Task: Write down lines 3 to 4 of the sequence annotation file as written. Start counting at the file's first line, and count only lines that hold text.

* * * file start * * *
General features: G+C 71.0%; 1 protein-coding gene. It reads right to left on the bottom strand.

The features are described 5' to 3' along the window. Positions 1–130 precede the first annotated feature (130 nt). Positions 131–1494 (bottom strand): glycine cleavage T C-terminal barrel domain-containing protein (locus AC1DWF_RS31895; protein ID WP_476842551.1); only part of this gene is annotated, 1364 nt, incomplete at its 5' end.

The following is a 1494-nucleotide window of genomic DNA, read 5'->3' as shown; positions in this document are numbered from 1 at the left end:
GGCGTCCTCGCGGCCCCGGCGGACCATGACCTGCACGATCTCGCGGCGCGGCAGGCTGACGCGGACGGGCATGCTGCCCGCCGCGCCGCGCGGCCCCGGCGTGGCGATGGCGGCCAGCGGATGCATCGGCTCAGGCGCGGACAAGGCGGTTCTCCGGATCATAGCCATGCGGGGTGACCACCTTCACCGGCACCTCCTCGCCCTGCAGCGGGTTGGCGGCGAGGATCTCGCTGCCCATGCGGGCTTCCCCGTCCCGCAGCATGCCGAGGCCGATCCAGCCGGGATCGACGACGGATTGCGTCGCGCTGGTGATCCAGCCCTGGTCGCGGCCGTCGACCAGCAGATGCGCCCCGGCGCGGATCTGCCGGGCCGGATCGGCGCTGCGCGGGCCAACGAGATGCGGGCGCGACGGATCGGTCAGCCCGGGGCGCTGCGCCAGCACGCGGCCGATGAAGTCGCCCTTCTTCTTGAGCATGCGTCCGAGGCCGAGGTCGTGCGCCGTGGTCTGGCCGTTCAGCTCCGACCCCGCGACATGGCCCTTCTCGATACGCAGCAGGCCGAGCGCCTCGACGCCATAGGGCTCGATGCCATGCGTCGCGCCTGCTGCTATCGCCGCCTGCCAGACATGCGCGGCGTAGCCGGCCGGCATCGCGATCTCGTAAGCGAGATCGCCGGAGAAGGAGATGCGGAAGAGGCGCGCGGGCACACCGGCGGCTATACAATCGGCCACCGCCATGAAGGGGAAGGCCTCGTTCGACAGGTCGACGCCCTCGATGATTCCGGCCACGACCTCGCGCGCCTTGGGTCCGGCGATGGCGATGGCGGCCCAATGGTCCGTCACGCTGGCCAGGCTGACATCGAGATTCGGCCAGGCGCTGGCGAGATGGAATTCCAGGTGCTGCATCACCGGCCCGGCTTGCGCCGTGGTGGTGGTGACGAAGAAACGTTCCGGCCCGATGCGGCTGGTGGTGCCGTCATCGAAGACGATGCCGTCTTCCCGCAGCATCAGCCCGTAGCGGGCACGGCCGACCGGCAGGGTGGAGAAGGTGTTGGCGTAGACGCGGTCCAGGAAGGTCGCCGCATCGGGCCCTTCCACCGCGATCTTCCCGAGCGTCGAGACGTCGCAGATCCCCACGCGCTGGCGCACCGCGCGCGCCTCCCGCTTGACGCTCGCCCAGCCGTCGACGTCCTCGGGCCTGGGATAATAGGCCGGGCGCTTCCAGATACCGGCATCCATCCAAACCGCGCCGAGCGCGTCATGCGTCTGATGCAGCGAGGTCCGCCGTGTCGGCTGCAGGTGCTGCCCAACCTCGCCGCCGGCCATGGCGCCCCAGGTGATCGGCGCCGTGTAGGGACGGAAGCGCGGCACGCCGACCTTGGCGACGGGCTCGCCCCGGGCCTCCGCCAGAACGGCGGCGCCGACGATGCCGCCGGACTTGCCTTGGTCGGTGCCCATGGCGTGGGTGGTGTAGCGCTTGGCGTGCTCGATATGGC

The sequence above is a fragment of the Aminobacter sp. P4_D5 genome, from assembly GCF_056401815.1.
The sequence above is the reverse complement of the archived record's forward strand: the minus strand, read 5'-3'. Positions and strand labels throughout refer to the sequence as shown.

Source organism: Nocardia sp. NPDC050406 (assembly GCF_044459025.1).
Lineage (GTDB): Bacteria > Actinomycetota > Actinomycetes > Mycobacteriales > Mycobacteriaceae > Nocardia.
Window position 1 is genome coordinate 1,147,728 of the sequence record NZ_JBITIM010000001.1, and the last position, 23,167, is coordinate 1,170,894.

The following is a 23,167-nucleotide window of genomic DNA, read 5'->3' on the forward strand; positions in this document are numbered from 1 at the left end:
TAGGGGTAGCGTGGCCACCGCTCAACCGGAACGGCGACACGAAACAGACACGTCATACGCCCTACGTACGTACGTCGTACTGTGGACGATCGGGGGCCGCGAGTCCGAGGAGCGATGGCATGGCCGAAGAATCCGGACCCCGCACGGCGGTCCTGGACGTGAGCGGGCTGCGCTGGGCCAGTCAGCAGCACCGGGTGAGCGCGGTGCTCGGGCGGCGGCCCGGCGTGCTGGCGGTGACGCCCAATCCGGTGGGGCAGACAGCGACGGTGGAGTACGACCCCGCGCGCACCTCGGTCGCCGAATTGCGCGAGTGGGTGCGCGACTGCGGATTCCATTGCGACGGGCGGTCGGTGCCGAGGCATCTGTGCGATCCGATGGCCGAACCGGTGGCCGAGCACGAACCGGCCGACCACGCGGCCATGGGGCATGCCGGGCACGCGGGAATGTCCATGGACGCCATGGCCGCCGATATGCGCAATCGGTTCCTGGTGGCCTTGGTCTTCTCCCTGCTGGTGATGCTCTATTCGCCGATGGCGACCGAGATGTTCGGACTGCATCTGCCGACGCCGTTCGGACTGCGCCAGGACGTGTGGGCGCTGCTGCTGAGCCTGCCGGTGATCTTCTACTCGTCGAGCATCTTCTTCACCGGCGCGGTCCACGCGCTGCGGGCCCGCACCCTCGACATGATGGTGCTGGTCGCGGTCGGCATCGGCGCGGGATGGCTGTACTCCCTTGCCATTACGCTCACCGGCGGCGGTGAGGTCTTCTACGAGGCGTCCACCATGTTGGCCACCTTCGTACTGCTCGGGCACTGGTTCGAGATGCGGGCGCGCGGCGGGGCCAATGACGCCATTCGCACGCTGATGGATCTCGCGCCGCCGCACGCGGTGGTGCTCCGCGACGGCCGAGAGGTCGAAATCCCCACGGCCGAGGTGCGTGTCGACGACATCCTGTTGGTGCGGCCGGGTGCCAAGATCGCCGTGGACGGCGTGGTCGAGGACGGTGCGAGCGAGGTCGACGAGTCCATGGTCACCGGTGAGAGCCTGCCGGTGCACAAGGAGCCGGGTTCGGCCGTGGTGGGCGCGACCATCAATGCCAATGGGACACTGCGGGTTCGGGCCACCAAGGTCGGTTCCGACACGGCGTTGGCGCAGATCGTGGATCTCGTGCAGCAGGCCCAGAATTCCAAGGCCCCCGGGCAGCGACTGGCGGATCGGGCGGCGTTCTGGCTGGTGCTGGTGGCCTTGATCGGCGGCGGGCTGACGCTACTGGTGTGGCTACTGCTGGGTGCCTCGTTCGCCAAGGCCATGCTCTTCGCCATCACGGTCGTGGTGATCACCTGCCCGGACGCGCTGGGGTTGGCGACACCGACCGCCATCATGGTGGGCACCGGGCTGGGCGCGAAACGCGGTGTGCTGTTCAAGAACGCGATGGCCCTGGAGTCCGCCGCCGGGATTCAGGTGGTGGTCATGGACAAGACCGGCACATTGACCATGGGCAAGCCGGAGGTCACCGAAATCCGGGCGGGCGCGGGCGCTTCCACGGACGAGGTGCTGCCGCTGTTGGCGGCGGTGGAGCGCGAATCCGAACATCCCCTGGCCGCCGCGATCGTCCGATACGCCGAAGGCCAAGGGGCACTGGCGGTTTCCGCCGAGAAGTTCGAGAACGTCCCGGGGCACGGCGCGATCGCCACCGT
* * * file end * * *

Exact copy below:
The following is a 1494-nucleotide window of genomic DNA, read 5'->3' as shown; positions in this document are numbered from 1 at the left end:
GGCGTCCTCGCGGCCCCGGCGGACCATGACCTGCACGATCTCGCGGCGCGGCAGGCTGACGCGGACGGGCATGCTGCCCGCCGCGCCGCGCGGCCCCGGCGTGGCGATGGCGGCCAGCGGATGCATCGGCTCAGGCGCGGACAAGGCGGTTCTCCGGATCATAGCCATGCGGGGTGACCACCTTCACCGGCACCTCCTCGCCCTGCAGCGGGTTGGCGGCGAGGATCTCGCTGCCCATGCGGGCTTCCCCGTCCCGCAGCATGCCGAGGCCGATCCAGCCGGGATCGACGACGGATTGCGTCGCGCTGGTGATCCAGCCCTGGTCGCGGCCGTCGACCAGCAGATGCGCCCCGGCGCGGATCTGCCGGGCCGGATCGGCGCTGCGCGGGCCAACGAGATGCGGGCGCGACGGATCGGTCAGCCCGGGGCGCTGCGCCAGCACGCGGCCGATGAAGTCGCCCTTCTTCTTGAGCATGCGTCCGAGGCCGAGGTCGTGCGCCGTGGTCTGGCCGTTCAGCTCCGACCCCGCGACATGGCCCTTCTCGATACGCAGCAGGCCGAGCGCCTCGACGCCATAGGGCTCGATGCCATGCGTCGCGCCTGCTGCTATCGCCGCCTGCCAGACATGCGCGGCGTAGCCGGCCGGCATCGCGATCTCGTAAGCGAGATCGCCGGAGAAGGAGATGCGGAAGAGGCGCGCGGGCACACCGGCGGCTATACAATCGGCCACCGCCATGAAGGGGAAGGCCTCGTTCGACAGGTCGACGCCCTCGATGATTCCGGCCACGACCTCGCGCGCCTTGGGTCCGGCGATGGCGATGGCGGCCCAATGGTCCGTCACGCTGGCCAGGCTGACATCGAGATTCGGCCAGGCGCTGGCGAGATGGAATTCCAGGTGCTGCATCACCGGCCCGGCTTGCGCCGTGGTGGTGGTGACGAAGAAACGTTCCGGCCCGATGCGGCTGGTGGTGCCGTCATCGAAGACGATGCCGTCTTCCCGCAGCATCAGCCCGTAGCGGGCACGGCCGACCGGCAGGGTGGAGAAGGTGTTGGCGTAGACGCGGTCCAGGAAGGTCGCCGCATCGGGCCCTTCCACCGCGATCTTCCCGAGCGTCGAGACGTCGCAGATCCCCACGCGCTGGCGCACCGCGCGCGCCTCCCGCTTGACGCTCGCCCAGCCGTCGACGTCCTCGGGCCTGGGATAATAGGCCGGGCGCTTCCAGATACCGGCATCCATCCAAACCGCGCCGAGCGCGTCATGCGTCTGATGCAGCGAGGTCCGCCGTGTCGGCTGCAGGTGCTGCCCAACCTCGCCGCCGGCCATGGCGCCCCAGGTGATCGGCGCCGTGTAGGGACGGAAGCGCGGCACGCCGACCTTGGCGACGGGCTCGCCCCGGGCCTCCGCCAGAACGGCGGCGCCGACGATGCCGCCGGACTTGCCTTGGTCGGTGCCCATGGCGTGGGTGGTGTAGCGCTTGGCGTGCTCGATATGGC